Data Modeling Fundamentals

Seckin Dinc
8 min readMay 8, 2023
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In the world of data product development, data modeling is a crucial step that helps organizations turn raw data into valuable insights. Data modeling is the process of creating a conceptual representation of data that enables developers to design and build a database structure that can efficiently store and retrieve data. The importance of data modeling lies in its ability to help organizations understand the relationships between different data elements, which in turn helps them make better decisions, improve operations, and achieve business objectives. Without proper data modeling, data products can become convoluted and difficult to use, leading to incorrect insights and lost opportunities. In this article, we will take a technical deep dive into data modeling and explore its importance in the context of data product development.

Entity, Attribute, and Relationship

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Together, entities, attributes, and relationships form the foundation of data modeling, which is creating a conceptual, logical, or physical representation of data for a particular purpose or context.

Entity

In data modeling, an entity is a real-world object or concept that can be uniquely identified and described, such as a person, place, thing, event, or concept. An entity is typically represented by a table in a relational database, and each instance of the entity is represented by a row in the table.

Attribute

An attribute is a characteristic or property of an entity, such as a name, age, address, or color. Attributes are represented by columns in the table that represents the entity.

Relationship

A relationship is a connection or association between two or more entities. Relationships describe how entities interact or relate to each other, and are represented by lines or connectors between the entities in a data model. Relationships can be one-to-one, one-to-many, or many-to-many.

In a one-to-one relationship, each instance of an entity is associated with exactly one instance of another entity, and vice versa. For example, in a database of employees and their offices, each employee may be associated with one office, and each office may be associated with one employee.

In a one-to-many relationship, an instance of an entity is associated with one or more instances of another entity, but each instance of the other entity is associated with only one instance of the first entity. For example, in a database of customers and their orders, each customer may have multiple orders, but each order is associated with only one customer.

In a many-to-many relationship, each instance of an entity can be associated with one or more instances of another entity, and vice versa. For example, in a database of students and courses, each student may be enrolled in multiple courses, and each course may have multiple students enrolled in it.

Types of Data Modeling

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Conceptual Data Model

The conceptual data model is a high-level representation of the data entities and their relationships. This type of data model is focused on business concepts and is independent of any specific database technology. Conceptual data models are usually created by business analysts or data architects and serve as a starting point for more detailed models. The main purpose of a conceptual data model is to provide a clear understanding of the scope of the data, the relationships between entities, and the business rules that apply to the data.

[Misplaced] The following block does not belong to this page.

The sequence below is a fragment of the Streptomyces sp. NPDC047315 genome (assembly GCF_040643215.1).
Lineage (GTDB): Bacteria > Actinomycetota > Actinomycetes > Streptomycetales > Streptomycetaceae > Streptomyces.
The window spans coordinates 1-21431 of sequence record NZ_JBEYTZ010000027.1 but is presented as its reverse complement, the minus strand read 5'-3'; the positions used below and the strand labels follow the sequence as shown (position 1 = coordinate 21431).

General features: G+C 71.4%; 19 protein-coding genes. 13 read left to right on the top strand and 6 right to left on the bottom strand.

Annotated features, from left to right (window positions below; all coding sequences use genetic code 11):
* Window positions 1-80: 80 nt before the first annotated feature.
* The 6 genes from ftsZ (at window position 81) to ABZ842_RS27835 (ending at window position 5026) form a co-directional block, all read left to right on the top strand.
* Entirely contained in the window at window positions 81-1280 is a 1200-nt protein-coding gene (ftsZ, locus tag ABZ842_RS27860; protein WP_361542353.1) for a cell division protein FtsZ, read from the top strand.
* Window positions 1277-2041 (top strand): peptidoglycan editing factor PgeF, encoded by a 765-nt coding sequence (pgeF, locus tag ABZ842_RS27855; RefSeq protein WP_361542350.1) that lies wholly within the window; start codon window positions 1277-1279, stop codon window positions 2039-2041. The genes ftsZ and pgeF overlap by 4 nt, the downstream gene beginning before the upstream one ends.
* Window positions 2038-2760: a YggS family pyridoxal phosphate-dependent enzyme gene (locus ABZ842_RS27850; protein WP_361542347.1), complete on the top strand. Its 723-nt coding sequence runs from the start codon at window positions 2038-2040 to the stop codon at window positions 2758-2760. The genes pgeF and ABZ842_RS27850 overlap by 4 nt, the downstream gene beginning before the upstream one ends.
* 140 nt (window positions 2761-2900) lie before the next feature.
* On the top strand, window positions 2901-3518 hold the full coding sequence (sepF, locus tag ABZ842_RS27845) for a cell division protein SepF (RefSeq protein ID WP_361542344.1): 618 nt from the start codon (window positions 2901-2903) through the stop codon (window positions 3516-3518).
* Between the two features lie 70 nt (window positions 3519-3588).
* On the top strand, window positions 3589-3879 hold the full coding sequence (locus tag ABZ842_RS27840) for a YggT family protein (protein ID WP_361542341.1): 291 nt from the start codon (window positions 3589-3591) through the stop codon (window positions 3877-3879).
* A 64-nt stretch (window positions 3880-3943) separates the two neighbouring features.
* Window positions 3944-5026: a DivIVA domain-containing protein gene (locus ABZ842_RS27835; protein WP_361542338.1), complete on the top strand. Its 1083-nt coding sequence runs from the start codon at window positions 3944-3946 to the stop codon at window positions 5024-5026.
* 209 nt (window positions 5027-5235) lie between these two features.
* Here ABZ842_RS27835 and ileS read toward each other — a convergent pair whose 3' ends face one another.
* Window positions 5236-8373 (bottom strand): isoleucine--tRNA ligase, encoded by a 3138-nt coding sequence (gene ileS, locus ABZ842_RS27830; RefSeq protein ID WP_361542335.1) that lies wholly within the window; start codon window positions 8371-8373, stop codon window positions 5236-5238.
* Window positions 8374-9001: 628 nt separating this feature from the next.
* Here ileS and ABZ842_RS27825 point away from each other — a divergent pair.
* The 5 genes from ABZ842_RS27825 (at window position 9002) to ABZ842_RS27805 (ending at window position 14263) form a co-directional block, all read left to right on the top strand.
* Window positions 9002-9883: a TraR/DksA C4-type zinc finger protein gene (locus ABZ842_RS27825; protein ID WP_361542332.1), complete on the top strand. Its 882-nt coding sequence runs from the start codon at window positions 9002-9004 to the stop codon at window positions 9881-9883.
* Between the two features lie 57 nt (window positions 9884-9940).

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Logical Data Model

The logical data model is a more detailed representation of the data than the conceptual model. It describes the relationships between data entities and is often used to map the data requirements to a specific database technology. Logical data models are created by data modelers or database designers and are used to design the database schema. The main purpose of a logical data model is to define the structure of the data and ensure that the database is normalized and efficient.

It is important to understand that logical data models are independent of any specific application and implementation of the data. In the same regard, the logical data model is not limited to any database tool or vendor.

The logical data model only changes if any change occurs in the business data requirements. It doesn’t change according to the application changes as it is independent of any application.

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Physical Data Model

The physical data model is a low-level representation of the data that defines how the data will be stored in a specific database technology. It includes details such as table structures, data types, and constraints. Physical data models are created by database administrators or developers and are used to implement the database schema. The main purpose of a physical data model is to ensure that the database is designed to be efficient and performant.

The physical data model is the mapping of a subset of the logical data model which is validated and suitable by the selected architecture and technology. That said, the physical data model should be compatible with the business rules, definitions, and relationships.